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How is stroke diagnosed?

How is stroke diagnosed?

Stroke is a medical emergency. Tests for stroke usually start when you're in the ambulance, before you get to the hospital. This is one reason why it's important to call 911 for a stroke, rather than have someone drive you to the hospital. The goals of the tests are to figure out whether you've had a stroke, what type of stroke you've had, and what caused the stroke. This will help your doctors plan your treatment.

Physical and neurological exam

After you call 911 and the ambulance arrives, an ambulance worker will start the stroke exam. A doctor will continue the exam at the hospital. The ambulance worker or doctor will:

  • Ask you or a family member about your symptoms and medical history.
  • Do a physical exam. This includes taking your blood pressure and checking for mental alertness, numbness or weakness, or trouble speaking, seeing, or walking.
  • Do a neurological exam. This test checks how well your nervous system is working to show whether you have had a stroke. In this exam, the doctor will ask you questions, test your reflexes, and ask you to do simple actions. Each part of the exam tests a different part of your brain. This test can show how serious your stroke was and where in your brain the stroke might have happened.

Imaging tests for stroke

At the hospital, you will probably get at least one imaging test that allows your doctor to see inside your brain, see how much damage was done and where the stroke happened. Some imaging tests you may get include:

  • Computed tomography (CT) scan. A CT scan uses X-rays to take pictures of the brain. A CT scan of the head is usually one of the first tests used for a stroke. A CT scan can show bleeding in the brain or damage to brain cells. The CT scan also can find other problems that can cause stroke symptoms.
  • Magnetic resonance imaging (MRI). MRI uses a strong magnet and radio waves to make pictures of the brain. MRI shows brain changes caused by stroke sooner than a CT scan. MRI also can show any bleeding or blood flow problems. It can rule out other problems such as tumors that can cause symptoms similar to a stroke.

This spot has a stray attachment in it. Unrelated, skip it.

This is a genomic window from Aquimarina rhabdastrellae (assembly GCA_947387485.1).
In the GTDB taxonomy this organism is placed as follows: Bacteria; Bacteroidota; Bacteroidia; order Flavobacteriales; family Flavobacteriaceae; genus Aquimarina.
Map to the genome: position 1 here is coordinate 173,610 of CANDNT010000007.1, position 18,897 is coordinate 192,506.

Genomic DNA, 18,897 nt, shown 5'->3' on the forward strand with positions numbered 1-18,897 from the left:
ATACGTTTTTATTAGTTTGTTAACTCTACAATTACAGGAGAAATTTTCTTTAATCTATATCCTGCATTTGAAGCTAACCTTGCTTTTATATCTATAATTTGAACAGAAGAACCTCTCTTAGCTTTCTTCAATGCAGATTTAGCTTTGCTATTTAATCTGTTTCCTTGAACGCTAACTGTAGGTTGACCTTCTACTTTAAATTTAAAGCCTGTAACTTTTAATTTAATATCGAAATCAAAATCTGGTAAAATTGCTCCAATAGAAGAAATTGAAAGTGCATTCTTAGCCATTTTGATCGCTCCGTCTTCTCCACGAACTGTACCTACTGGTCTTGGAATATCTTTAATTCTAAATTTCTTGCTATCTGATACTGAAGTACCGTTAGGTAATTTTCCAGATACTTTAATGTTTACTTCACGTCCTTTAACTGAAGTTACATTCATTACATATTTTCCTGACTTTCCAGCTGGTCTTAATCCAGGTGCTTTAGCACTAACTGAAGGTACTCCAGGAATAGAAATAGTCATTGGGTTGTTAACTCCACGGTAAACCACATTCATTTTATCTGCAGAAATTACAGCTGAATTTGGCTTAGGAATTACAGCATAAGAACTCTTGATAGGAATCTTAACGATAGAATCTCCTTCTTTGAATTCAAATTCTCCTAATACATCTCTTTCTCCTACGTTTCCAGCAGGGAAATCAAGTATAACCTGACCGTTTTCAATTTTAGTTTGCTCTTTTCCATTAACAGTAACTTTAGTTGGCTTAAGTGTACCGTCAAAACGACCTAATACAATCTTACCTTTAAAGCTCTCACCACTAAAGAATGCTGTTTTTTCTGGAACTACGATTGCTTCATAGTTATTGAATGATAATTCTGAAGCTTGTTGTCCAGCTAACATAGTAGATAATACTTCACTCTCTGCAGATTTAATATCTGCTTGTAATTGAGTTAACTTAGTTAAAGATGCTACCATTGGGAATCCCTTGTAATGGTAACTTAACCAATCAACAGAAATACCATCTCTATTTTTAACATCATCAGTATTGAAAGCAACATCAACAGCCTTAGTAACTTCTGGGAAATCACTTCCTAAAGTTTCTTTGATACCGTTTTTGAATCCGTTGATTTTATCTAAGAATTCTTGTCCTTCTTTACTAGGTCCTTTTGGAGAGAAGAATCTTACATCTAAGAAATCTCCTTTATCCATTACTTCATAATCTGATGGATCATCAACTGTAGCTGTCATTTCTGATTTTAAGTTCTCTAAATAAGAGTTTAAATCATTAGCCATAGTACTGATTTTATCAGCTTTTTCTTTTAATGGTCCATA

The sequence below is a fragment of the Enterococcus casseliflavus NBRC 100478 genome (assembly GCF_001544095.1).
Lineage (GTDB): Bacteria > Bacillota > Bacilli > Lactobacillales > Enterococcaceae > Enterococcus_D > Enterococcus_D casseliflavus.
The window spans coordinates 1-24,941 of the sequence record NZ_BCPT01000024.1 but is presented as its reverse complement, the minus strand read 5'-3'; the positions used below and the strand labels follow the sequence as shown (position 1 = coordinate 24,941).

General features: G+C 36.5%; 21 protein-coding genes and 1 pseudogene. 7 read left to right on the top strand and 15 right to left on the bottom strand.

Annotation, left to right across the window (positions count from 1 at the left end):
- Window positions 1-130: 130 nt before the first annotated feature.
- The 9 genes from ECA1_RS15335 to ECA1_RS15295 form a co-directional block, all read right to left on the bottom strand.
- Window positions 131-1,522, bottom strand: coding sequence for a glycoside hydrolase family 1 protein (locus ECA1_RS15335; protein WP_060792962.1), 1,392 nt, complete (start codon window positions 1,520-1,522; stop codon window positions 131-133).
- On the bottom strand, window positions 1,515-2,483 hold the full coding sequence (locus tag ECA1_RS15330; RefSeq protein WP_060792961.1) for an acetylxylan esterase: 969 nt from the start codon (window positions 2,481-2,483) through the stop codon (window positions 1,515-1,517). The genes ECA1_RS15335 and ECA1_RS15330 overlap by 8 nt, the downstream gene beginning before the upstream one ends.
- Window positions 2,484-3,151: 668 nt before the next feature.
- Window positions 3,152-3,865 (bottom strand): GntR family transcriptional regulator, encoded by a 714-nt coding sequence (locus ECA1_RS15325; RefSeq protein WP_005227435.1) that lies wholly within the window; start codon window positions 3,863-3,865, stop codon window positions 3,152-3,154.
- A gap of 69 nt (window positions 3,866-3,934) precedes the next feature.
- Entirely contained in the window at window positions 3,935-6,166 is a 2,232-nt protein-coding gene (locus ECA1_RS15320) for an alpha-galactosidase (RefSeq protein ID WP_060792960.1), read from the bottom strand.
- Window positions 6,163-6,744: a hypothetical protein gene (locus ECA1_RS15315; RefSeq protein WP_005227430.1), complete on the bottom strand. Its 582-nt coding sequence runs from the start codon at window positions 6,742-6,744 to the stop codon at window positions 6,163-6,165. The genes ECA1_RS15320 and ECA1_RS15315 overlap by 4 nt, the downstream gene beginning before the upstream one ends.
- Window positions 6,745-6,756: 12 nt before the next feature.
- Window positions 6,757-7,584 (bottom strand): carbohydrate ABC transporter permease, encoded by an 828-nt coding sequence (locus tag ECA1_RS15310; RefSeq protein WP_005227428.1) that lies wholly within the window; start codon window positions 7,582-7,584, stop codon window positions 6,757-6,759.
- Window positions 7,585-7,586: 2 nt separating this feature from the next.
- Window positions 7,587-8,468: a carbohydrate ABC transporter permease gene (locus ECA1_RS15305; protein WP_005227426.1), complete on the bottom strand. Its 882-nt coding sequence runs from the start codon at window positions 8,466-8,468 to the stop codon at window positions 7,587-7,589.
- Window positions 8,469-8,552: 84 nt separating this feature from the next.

• CT or MR angiogram. An angiogram is an X-ray movie of the blood vessels and blood flow through them. A dye is injected into the veins to show a detailed picture of the blood vessels after a stroke. A CT angiogram is used with a CT scanner, and a MR angiogram is used with an MRI.
  • Carotid ultrasound. Carotid ultrasound is a test that uses sound waves to create pictures of your carotid arteries, which supply blood to your brain. Often used with a CT or MR angiogram, the carotid ultrasound shows whether plaque has built up in your arteries and is blocking blood flow to your brain.
  • Trans-cranial Doppler (TCD) ultrasound. Doppler ultrasound is a test that uses sound waves to measure blood flow. Also used with a CT or MR angiogram, the TCD helps your doctor find out which artery in your brain is blocked.
  • Electroencephalogram (EEG). An EEG is done less often. This test records electrical activity in the brain to be sure your stroke symptoms are not caused by a seizure. Seizures can cause symptoms like movement problems and confusion. These can be mistaken for the symptoms of stroke or transient ischemic attack (TIA). During this test, you'll have sticky electrodes placed on your head, with wires attached to a machine. The machine records the electrical signals picked up by the electrodes.
  • Electrocardiogram (ECG or EKG). This test detects and records your heart's electrical activity. It can help your doctor find out if atrial fibrillation caused the stroke. An ECG can be done during physical activity to monitor your heart when it is working hard.

Blood tests for stroke

There is no blood test that can diagnose a stroke. However, in the hospital, your doctor or nurse may do a series of blood tests to learn the cause of your stroke symptoms:

  • Complete blood count (CBC). A CBC measures the overall health of your blood and helps diagnose infection, anemia, clotting problems, or other blood problems.
  • Serum electrolytes. This test looks at substances in your blood that carry an electric charge, called electrolytes. An electrolyte problem can cause stroke-like symptoms such as confusion or muscle weakness. Electrolytes also show whether you are dehydrated, which can cause confusion or tiredness. This test can also show whether you have kidney problems, which can change the stroke tests and treatments your doctor does.
  • Blood clotting tests. These tests measure how quickly your blood clots. It is also called a coagulation panel. If your blood clots too quickly, your stroke may have been caused by a clot (ischemic stroke). If your blood clots too slowly, your stroke may have been caused by bleeding (hemorrhagic stroke).
  • Heart attack tests. Your doctor may also order tests to see whether you have had a heart attack. Some women with stroke symptoms also have heart attack symptoms. Some heart problems can lead to a stroke.
  • Thyroid tests. Your doctor may measure your thyroid hormone levels with a blood test. Having hyperthyroidism raises your risk of atrial fibrillation, which can lead to stroke.
  • Blood glucose. This test measures the glucose (sugar) in your blood. Low blood sugar is a common complication of diabetes treatments. Low blood sugar can cause symptoms of a stroke, even when it's not a stroke.
  • Cholesterol tests. This test examines whether high blood cholesterol might have led to your stroke.
  • C-reactive protein test and blood protein test. These tests look for substances in your blood that your body releases in response to swelling or inflammation. Damage to arteries is one cause of inflammation. Your doctor might order these tests to understand your stroke risk better and to determine how to treat your stroke.